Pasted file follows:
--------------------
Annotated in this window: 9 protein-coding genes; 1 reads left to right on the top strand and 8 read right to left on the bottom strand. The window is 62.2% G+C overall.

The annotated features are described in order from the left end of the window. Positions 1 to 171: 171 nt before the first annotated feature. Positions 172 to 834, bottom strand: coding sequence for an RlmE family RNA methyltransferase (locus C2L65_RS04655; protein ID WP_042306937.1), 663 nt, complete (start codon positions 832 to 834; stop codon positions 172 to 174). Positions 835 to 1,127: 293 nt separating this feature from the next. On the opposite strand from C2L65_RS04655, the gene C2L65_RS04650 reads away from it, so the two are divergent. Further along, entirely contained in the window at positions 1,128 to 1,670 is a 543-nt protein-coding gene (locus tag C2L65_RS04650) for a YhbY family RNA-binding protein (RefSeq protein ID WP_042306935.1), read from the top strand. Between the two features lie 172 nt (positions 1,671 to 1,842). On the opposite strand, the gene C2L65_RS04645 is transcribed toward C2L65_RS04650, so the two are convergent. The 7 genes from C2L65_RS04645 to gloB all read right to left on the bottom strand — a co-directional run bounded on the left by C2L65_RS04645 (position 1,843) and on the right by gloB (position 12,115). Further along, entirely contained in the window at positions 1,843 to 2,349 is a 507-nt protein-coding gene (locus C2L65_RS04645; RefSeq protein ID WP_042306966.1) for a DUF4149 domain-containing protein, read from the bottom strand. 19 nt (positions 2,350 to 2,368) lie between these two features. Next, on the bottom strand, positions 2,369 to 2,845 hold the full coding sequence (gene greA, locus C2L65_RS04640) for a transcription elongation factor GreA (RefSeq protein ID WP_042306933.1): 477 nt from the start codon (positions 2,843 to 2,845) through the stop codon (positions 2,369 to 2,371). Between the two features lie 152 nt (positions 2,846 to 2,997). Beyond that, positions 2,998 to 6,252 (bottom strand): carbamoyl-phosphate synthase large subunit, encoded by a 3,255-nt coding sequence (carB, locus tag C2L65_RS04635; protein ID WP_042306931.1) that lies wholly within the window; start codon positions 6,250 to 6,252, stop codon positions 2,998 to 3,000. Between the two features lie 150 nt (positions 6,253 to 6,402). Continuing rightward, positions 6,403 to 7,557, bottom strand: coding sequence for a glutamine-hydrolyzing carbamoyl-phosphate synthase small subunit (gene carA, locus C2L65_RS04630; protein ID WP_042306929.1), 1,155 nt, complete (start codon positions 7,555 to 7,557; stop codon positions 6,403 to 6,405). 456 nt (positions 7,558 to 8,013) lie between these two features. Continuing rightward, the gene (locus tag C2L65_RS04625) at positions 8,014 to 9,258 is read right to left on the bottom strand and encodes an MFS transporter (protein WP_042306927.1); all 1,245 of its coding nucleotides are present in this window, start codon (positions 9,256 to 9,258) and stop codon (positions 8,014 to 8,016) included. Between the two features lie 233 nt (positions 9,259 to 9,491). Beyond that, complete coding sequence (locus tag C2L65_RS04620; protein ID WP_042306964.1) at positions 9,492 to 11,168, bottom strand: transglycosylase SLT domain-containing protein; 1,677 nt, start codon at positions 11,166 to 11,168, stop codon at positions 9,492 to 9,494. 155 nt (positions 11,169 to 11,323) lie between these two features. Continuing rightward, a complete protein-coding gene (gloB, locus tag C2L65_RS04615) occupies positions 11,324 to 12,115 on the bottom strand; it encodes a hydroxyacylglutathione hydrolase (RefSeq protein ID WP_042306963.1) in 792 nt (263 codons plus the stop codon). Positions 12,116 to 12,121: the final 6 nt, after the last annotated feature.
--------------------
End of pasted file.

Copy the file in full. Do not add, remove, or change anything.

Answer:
Annotated in this window: 9 protein-coding genes; 1 reads left to right on the top strand and 8 read right to left on the bottom strand. The window is 62.2% G+C overall.

The annotated features are described in order from the left end of the window. Positions 1 to 171: 171 nt before the first annotated feature. Positions 172 to 834, bottom strand: coding sequence for an RlmE family RNA methyltransferase (locus C2L65_RS04655; protein ID WP_042306937.1), 663 nt, complete (start codon positions 832 to 834; stop codon positions 172 to 174). Positions 835 to 1,127: 293 nt separating this feature from the next. On the opposite strand from C2L65_RS04655, the gene C2L65_RS04650 reads away from it, so the two are divergent. Further along, entirely contained in the window at positions 1,128 to 1,670 is a 543-nt protein-coding gene (locus tag C2L65_RS04650) for a YhbY family RNA-binding protein (RefSeq protein ID WP_042306935.1), read from the top strand. Between the two features lie 172 nt (positions 1,671 to 1,842). On the opposite strand, the gene C2L65_RS04645 is transcribed toward C2L65_RS04650, so the two are convergent. The 7 genes from C2L65_RS04645 to gloB all read right to left on the bottom strand — a co-directional run bounded on the left by C2L65_RS04645 (position 1,843) and on the right by gloB (position 12,115). Further along, entirely contained in the window at positions 1,843 to 2,349 is a 507-nt protein-coding gene (locus C2L65_RS04645; RefSeq protein ID WP_042306966.1) for a DUF4149 domain-containing protein, read from the bottom strand. 19 nt (positions 2,350 to 2,368) lie between these two features. Next, on the bottom strand, positions 2,369 to 2,845 hold the full coding sequence (gene greA, locus C2L65_RS04640) for a transcription elongation factor GreA (RefSeq protein ID WP_042306933.1): 477 nt from the start codon (positions 2,843 to 2,845) through the stop codon (positions 2,369 to 2,371). Between the two features lie 152 nt (positions 2,846 to 2,997). Beyond that, positions 2,998 to 6,252 (bottom strand): carbamoyl-phosphate synthase large subunit, encoded by a 3,255-nt coding sequence (carB, locus tag C2L65_RS04635; protein ID WP_042306931.1) that lies wholly within the window; start codon positions 6,250 to 6,252, stop codon positions 2,998 to 3,000. Between the two features lie 150 nt (positions 6,253 to 6,402). Continuing rightward, positions 6,403 to 7,557, bottom strand: coding sequence for a glutamine-hydrolyzing carbamoyl-phosphate synthase small subunit (gene carA, locus C2L65_RS04630; protein ID WP_042306929.1), 1,155 nt, complete (start codon positions 7,555 to 7,557; stop codon positions 6,403 to 6,405). 456 nt (positions 7,558 to 8,013) lie between these two features. Continuing rightward, the gene (locus tag C2L65_RS04625) at positions 8,014 to 9,258 is read right to left on the bottom strand and encodes an MFS transporter (protein WP_042306927.1); all 1,245 of its coding nucleotides are present in this window, start codon (positions 9,256 to 9,258) and stop codon (positions 8,014 to 8,016) included. Between the two features lie 233 nt (positions 9,259 to 9,491). Beyond that, complete coding sequence (locus tag C2L65_RS04620; protein ID WP_042306964.1) at positions 9,492 to 11,168, bottom strand: transglycosylase SLT domain-containing protein; 1,677 nt, start codon at positions 11,166 to 11,168, stop codon at positions 9,492 to 9,494. 155 nt (positions 11,169 to 11,323) lie between these two features. Continuing rightward, a complete protein-coding gene (gloB, locus tag C2L65_RS04615) occupies positions 11,324 to 12,115 on the bottom strand; it encodes a hydroxyacylglutathione hydrolase (RefSeq protein ID WP_042306963.1) in 792 nt (263 codons plus the stop codon). Positions 12,116 to 12,121: the final 6 nt, after the last annotated feature.